The United Nations Children’s Fund (UNICEF) works to ensure healthy lives for children around the world. It does this by providing low-cost life-saving solutions, such as vaccines. The charity also negotiates for the lowest prices possible on these life-saving supplies. These efforts save millions of lives each year. Without UNICEF, more than half of the world’s vulnerable children would not receive critical vaccines.
Governments & Private Donors
As an organization that relies largely on voluntary contributions from governments and private donors, UNICEF does not amass any profit for private individuals. However, it does need to cover the costs of rent, staff, and equipment. As the organization grows, it must raise additional funds to meet these costs. If it is not self-sustaining, the organization would eventually run out of money.
Why is UNICEF a good charity? First of all, UNICEF is transparent in its practices. It saves lives every day, and there are few other charities more deserving of charitable donations. Furthermore, UNICEF has the Gold Seal of Transparency from GuideStar and a 3-star rating from Charity Navigator. Its efforts are focused on achieving its mission of providing clean water, food, and health care for children.
How is UNICEF Organized?
UNICEF works through country offices. Country offices coordinate the work of local partners, developing a unique program of cooperation with the host government. UNICEF works closely with countries to provide a range of services to children and women. It also has regional offices throughout the world that guide its activities. However, its headquarters are located in New York City. The U.S. Fund for UNICEF has its headquarters in New York.
Its three largest program areas are Highest Priority Needs, Emergency Response, and Health and Nutrition. In F2020, these three program areas accounted for 38% of program costs. Emergency response programs include providing food, clean water, and social services for children. UNICEF Canada assisted in providing water, sanitation, and hygiene services to more than 73 million children. It also helped build 14 new schools in Uganda, supported 850 Canadian youth, and helped 74 million women and children access basic healthcare services.
Suspicion & Cynicism
Large charities often become the subject of suspicion and cynicism. Here are 5 myths about large charities and 4 questions to ask before donating to a nonprofit. Check the organization’s 501(c)3 status and financial health to ensure it meets your standards. Make sure to read the charity’s audited financial statements and annual reports to see if they are financially sound. And remember, global humanitarian organisations should be able to provide the answers to these questions.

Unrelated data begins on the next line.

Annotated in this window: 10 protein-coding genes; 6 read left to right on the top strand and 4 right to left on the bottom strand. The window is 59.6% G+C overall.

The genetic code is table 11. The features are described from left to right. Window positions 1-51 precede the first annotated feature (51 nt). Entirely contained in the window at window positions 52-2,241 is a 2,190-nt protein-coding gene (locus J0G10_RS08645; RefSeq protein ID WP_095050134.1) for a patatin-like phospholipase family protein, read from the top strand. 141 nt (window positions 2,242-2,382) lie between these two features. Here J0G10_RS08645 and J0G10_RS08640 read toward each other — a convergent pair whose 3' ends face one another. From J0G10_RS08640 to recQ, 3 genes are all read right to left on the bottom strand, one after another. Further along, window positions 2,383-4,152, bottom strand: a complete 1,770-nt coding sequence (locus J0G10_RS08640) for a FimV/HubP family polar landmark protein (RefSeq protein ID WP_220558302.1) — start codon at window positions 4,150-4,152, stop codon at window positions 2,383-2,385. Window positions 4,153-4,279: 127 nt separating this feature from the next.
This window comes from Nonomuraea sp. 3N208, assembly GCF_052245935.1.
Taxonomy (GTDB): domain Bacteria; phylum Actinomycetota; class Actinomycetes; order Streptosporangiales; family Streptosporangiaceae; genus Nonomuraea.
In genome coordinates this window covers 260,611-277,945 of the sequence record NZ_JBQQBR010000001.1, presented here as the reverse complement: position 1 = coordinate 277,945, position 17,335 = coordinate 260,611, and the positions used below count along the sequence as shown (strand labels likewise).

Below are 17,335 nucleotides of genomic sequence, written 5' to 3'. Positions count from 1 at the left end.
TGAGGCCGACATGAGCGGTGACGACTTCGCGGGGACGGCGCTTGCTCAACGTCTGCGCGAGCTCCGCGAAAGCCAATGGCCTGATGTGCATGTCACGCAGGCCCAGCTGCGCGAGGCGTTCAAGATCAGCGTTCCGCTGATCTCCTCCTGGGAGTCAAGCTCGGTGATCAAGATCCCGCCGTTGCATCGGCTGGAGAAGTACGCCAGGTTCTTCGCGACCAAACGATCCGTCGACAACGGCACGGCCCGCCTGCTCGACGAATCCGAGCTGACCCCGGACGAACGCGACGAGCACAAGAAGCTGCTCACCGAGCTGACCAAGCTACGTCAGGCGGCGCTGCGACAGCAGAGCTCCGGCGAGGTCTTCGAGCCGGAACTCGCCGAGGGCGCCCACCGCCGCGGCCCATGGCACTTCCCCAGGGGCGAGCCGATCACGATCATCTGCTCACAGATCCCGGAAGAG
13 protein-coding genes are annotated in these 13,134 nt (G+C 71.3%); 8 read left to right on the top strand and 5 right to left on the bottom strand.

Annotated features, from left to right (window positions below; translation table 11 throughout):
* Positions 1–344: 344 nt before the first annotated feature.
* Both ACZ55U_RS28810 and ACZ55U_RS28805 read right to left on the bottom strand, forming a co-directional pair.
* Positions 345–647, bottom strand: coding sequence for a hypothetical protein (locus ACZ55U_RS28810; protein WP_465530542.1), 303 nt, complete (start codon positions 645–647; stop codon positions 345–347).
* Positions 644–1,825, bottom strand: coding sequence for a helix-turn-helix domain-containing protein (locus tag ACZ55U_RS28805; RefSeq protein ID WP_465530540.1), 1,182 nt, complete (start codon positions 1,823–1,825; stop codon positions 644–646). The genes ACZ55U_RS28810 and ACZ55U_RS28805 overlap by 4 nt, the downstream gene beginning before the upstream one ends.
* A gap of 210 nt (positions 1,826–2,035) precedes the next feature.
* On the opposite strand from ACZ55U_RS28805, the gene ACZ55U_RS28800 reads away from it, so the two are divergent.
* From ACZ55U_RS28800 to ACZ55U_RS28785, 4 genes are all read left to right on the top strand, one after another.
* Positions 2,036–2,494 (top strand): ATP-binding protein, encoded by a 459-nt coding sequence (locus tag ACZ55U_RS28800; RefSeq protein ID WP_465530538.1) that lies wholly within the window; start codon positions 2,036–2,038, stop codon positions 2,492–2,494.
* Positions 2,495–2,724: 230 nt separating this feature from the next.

Save the Children works in the poorest regions of the world, including the United States. The organization’s nutrition programs improve the diets of more than one billion children worldwide, and its efforts in extreme poverty areas result in life-saving outcomes. In addition, Save the Children also works to implement sustainable farming practices and livestock management for vulnerable families. If you are considering donating to Save the Children, visit their website today!
Concern Worldwide: Founded in 1968, Concern Worldwide has programs in ten countries that address the key issues that cause extreme poverty. Concern Worldwide has the Gold Seal of Transparency from GuideStar and has a four-star rating from Charity Navigator. If you’re wondering “Is UNICEF a good charity?”, take a look at these programs. And make sure you check their accreditation before making a donation.
Action Against Hunger: Action Against Hunger tackles life-threatening forms of hunger in 46 countries, including the U.S. and South Africa. It also works with local communities to provide free breakfast and lunches. Its health workers also educate and train mothers on good hygiene practices and child nutrition. In addition to providing food, Action Against Hunger provides medical services to malnourished children and educate mothers on child nutrition and hygiene.